“A VIVID NARRATIVE . . . A splendid first-person account of the costly campaign that enabled Allied forces to wrest Guadalcanal from the Japanese in World War II’s Pacific theater.”
— Kirkus Reviews
“By reading and studying No Bended Knee, the military professional can gain an appreciation for war at the strategic, operational, and tactical levels. Twining writes as he served his corps—boldly and straightforwardly, with impeccable detail and superb understanding of things strategic.”
— Airpower Journal
“A VIEW FROM THE NERVE CENTER COMPLETE WITH TELLING PERSONAL ANECDOTES.”
— Journal Inquirer (Manchester, CT)
“Twining adds notably to the literature on Guadalcanal and provides one of the best accounts of war as seen from the perspective of the often maligned yet absolutely indispensable headquarters staff.”
“CANDID AND REVEALING.”
— Publishers Weekly
From the Paperback edition.
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|Title of History eBook: No Bended Knee|
|Release Date: 12-18-2007|
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|Publisher: Random House Publishing Group|
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No Bended Knee
Major General J. F. C. Fuller, a distinguished historian of World War II, was of the opinion that “in all probability amphibious operations were the most far-reaching tactical innovation of the War." They were more than far reaching. They were decisive. Most certainly they were not “innovations.” The Siege of Troy, the first battle of any sort in recorded history (1194–1184 b.c.), was a majestic example of the amphibious assault involving 1,000 ships and ten years of bitter warfare on the mainland of Asia Minor. Thereafter the Persians made frequent use of amphibious operations during their centuries of unrelenting effort to destroy the civilization of the Greeks.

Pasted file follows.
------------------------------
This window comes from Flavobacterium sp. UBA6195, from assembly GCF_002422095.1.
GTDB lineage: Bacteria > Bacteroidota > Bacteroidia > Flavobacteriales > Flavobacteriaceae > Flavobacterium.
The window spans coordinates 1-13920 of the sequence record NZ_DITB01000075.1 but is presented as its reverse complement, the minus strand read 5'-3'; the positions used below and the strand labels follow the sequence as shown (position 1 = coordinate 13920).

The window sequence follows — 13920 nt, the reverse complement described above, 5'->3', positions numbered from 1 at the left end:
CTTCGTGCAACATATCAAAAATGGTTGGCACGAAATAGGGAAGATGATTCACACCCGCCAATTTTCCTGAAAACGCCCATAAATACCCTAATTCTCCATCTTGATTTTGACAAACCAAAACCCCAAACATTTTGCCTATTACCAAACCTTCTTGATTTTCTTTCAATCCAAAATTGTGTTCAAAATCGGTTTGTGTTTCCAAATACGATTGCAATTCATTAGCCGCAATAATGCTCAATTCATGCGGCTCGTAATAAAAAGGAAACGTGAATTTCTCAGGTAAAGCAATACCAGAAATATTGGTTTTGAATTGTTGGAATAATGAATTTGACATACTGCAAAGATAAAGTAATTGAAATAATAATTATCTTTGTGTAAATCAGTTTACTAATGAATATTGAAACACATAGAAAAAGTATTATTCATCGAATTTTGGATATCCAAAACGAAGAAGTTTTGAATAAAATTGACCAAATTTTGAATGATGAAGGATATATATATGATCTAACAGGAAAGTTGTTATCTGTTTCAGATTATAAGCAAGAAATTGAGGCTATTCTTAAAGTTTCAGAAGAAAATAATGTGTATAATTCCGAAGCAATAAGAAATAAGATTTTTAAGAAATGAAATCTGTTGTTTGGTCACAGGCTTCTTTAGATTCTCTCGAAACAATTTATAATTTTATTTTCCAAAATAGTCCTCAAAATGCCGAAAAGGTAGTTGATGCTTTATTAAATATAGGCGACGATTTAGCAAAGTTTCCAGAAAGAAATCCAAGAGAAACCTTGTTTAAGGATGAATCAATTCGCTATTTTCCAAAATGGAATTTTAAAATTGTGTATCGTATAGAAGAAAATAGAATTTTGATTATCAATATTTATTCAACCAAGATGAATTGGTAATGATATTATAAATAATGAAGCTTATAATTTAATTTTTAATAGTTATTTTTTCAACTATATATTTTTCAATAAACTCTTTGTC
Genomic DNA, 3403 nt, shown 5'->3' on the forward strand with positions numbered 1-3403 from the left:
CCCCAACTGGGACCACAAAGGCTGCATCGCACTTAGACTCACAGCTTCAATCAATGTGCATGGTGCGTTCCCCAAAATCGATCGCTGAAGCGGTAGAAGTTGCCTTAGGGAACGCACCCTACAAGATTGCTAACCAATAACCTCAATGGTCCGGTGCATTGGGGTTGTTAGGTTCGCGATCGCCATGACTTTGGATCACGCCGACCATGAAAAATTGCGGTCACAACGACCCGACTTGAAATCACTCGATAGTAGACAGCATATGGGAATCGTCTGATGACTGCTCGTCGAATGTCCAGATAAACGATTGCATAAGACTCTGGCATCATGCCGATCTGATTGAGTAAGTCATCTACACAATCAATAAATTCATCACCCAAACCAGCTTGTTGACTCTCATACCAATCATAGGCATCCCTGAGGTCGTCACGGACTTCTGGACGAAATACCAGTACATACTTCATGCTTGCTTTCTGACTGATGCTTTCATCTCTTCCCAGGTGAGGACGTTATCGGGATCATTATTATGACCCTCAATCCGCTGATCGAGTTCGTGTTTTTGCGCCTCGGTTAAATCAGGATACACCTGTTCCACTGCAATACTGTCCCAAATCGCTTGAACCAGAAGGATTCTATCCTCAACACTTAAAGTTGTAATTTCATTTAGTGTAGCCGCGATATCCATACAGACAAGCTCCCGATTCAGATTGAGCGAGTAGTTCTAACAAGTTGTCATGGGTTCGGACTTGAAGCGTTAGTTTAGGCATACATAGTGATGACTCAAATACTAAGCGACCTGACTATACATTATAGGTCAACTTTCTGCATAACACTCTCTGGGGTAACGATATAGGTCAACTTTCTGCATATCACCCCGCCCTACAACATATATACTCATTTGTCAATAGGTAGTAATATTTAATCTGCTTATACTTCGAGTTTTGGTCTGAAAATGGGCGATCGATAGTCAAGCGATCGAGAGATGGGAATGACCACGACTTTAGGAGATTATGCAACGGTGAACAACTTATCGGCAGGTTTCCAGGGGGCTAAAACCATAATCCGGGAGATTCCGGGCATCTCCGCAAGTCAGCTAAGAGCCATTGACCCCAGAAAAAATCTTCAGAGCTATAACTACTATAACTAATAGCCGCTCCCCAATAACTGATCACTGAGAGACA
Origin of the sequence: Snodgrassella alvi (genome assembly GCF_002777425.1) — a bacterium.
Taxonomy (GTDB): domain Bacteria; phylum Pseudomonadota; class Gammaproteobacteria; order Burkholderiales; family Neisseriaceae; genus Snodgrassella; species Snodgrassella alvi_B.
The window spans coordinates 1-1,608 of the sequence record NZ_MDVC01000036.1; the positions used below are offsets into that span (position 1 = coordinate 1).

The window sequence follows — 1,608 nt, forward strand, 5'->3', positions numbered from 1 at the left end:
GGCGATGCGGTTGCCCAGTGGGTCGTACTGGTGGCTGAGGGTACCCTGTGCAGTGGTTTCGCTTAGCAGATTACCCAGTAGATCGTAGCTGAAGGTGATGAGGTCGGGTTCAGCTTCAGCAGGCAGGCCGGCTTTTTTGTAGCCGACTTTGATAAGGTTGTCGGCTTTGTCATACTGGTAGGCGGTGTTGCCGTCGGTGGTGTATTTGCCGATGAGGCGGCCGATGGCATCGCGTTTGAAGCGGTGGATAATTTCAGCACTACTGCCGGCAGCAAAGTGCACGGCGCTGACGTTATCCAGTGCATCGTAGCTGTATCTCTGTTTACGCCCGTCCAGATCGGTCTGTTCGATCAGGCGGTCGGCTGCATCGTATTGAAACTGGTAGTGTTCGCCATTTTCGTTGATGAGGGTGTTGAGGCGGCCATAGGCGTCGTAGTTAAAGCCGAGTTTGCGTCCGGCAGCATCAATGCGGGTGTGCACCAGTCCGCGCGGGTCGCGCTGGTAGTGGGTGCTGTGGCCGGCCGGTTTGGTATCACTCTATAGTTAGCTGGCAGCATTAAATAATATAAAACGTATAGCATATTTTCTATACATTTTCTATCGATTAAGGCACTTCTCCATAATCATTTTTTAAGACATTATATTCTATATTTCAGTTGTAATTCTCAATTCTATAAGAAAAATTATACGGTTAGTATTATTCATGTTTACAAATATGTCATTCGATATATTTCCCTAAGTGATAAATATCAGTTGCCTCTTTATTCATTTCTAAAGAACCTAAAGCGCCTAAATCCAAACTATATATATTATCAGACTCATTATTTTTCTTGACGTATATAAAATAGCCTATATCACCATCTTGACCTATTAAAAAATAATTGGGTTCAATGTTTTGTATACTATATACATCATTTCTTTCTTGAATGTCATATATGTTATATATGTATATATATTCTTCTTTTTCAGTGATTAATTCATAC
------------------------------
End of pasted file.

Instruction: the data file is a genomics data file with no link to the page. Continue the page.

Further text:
In 55 b.c. Julius Caesar displayed a surprising grasp of the art of amphibious warfare in his conquest of Britain. He sent an advance man to examine beaches secretly along the British coast to determine their suitability for landing. During the landing itself Caesar used his warships to provide a rudimentary form of naval gunfire support, protecting the unarmed transports with great flights of arrows and projectiles, the latter hurled ashore by catapults mounted on the warships’ decks. However, he or his advance man made a mistake destined to be repeated by army generals worldwide over the ensuing centuries—he chose a gently shelving beach instead of one steep-to beach. As all Marines and sailors would have known, this caused his transports to ground at a considerable distance
From the beach itself, requiring the troops to struggle ashore, almost helpless under constant attack by Britons driving their chariots through the surf.